Ransomware Can Attack Cloud Storage. Here Is How To Protect Your Business
Over the last few years, ransomware has taken the criminal underworld by storm. It is fast becoming the most popular method of nefarious extortion, causing disruption and financial losses in hundreds and thousands of businesses.
Ransomware works by encrypting your company data so that it is inaccessible. In order to regain access, you will need to pay a hefty ransom. Even if you pay, though, there’s no guarantee you’ll get your files back!
With the rise of ransomware-as-a-service, the ransomware threat is more prevalent than ever. In line with this, research indicates that 37% of businesses globally were hit by ransomware in 2021. Moreover, the Australian Cyber Security Agency found that ransomware attacks increased by 15% in 2021.
At the same time, the threat of cloud security breaches is also increasing. IDC found that 9 in 10 companies suffered a cloud data breach in the last year and a half.
How do these two connect? Well, imagine if ransomware managed to get into your cloud environment. The fallout could be huge. This isn’t a theoretical issue either. The complexity and opacity of today’s distributed cloud environments means that it’s difficult for organisations to keep track of users, permissions, data and security controls.
Just one wrong configuration could enable a hacker to get into your cloud storage. From there, they could launch a ransomware attack that paralyses your systems.
Why is the Cloud Vulnerable to Ransomware?
There are several reasons the cloud is vulnerable to ransomware attacks. Firstly, we must remember that the cloud works on a shared responsibility model. While cloud providers are responsible for securing the underlying infrastructure of their services, it’s up to you to make sure that access controls and permissions are configured correctly.
This is often where things go awry. Cloud controls can be complex to configure, leaving data accidentally exposed to the wider internet, where hackers can get their hands on it. It’s also common for organisations to have lax privilege controls, where employees can access and edit much more data than they’re meant to. If their credentials fall into the wrong hands, it’s all too easy for a hacker to get into your cloud and launch ransomware.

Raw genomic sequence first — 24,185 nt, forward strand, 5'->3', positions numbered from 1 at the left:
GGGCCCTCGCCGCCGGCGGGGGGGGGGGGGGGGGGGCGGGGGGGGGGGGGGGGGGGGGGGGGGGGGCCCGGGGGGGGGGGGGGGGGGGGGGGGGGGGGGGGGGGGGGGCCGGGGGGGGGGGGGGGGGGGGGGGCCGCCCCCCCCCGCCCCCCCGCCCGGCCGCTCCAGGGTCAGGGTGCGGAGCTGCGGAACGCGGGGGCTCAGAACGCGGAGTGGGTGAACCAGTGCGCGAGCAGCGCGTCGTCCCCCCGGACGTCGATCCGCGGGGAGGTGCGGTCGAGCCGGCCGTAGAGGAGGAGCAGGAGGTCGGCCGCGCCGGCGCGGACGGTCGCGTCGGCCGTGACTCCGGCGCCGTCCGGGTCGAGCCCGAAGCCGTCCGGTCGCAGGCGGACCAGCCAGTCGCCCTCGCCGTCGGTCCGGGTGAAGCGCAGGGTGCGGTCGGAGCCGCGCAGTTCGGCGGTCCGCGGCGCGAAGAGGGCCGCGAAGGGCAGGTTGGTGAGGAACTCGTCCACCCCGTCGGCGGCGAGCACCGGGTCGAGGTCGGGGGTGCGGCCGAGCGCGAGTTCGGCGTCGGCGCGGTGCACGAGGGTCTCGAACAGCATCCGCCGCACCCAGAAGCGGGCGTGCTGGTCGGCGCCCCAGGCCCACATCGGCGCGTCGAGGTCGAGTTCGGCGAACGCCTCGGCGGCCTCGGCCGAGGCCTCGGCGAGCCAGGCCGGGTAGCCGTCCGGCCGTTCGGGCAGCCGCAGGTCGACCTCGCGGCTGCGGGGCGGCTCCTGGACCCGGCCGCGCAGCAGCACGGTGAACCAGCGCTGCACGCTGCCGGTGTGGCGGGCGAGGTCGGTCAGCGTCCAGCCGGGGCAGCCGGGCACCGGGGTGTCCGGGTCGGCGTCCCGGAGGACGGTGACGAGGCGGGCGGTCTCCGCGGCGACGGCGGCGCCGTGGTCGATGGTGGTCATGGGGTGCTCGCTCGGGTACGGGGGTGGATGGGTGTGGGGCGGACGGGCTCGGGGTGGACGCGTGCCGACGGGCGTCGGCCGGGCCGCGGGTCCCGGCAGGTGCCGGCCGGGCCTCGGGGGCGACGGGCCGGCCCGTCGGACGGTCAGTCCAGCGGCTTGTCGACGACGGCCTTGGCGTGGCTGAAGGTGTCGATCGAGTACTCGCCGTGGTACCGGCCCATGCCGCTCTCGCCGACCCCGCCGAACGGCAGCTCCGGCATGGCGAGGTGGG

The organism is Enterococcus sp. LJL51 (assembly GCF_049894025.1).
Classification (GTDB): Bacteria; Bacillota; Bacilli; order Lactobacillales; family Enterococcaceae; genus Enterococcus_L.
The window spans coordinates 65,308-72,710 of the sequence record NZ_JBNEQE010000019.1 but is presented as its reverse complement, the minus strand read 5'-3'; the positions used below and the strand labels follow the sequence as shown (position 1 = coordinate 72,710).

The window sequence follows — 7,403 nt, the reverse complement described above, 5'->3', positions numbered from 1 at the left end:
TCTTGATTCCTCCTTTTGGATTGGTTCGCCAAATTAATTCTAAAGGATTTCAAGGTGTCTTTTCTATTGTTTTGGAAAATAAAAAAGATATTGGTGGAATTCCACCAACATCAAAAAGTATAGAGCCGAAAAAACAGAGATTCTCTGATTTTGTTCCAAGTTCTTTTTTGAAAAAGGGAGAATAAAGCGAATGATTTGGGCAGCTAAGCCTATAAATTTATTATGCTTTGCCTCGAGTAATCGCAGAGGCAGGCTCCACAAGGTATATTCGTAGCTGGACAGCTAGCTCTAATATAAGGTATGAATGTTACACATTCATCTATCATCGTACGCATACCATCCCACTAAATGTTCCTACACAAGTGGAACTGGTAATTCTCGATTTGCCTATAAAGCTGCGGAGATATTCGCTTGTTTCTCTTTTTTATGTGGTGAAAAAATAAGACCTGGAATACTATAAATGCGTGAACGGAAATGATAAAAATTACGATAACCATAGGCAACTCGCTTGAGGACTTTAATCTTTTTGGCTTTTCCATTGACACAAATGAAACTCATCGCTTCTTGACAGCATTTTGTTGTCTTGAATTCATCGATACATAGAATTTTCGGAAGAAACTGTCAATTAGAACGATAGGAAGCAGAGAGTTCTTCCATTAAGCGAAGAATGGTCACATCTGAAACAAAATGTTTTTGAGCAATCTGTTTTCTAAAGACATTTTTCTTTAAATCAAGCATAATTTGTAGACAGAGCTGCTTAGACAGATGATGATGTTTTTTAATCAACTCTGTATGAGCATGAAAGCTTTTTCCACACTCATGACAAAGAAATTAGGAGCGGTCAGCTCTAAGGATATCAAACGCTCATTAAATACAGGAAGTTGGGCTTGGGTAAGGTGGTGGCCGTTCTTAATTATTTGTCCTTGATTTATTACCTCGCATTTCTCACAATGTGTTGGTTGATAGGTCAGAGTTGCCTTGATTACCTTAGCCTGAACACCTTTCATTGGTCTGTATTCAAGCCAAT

How to Prevent the Cloud From Becoming Infected with Ransomware
Despite the risks, there are some simple steps you can take to improve the security of your cloud environment and reduce the likelihood of a successful ransomware attack. This includes:
- Use the principle of least privilege: The principle of least privilege means that users should only be able to access the data and resources they need to do their jobs – and nothing more. Make sure that your cloud accounts are configured with this privilege in mind. This is an easy, straightforward way to reduce the likelihood of a hacker getting into your cloud environment and reconfigure them to deploy ransomware. That’s because, to do this, hackers will need administrator privileges. As well as this, ensure your administrators use multi-factor authentication on their cloud accounts.
- Perform security admin regularly: If an employee leaves your company, their cloud accounts should be disabled as soon as they are out the door. Ensure you keep track of privileges and people moves dynamically, so that your cloud controls are always up-to-date.
- Utilise logging and monitoring tools: There are a range of native cloud tools that cloud service providers offer to help you spot malicious actors in action. This can help you spot and hinder a ransomware attack before it takes hold of your cloud systems.
- Replicate buckets that hold sensitive data: For cloud instances with sensitive content, configure these buckets so that they backup each day. That way, should one of your buckets become locked in a ransomware attack, you will still be able to recover your sensitive data without having to pay the ransom. Make sure to securely configure your backup buckets, so that they aren’t impacted by the same malware if one of your main buckets becomes compromised.
Ultimately, the ransomware threat will continue to loom over businesses in the coming months. To prevent a ransomware attack from impacting your cloud storage, make sure you take a forward-thinking, proactive approach to cloud security.
Many of the above practices will also help to bolster your overarching security posture, making data breaches less likely.
Schedule a Cloud Security Review Today!
Don’t be in the dark about your cloud cyber security defences. GKM2 can assist your Sydney area business by reviewing your cloud security strategy and letting you know of any weaknesses that could leave your company at risk. We can even implement and manage your cloud security strategy for you.
Contact us today to learn more. Call +61 2 9161 7171 or reach out online.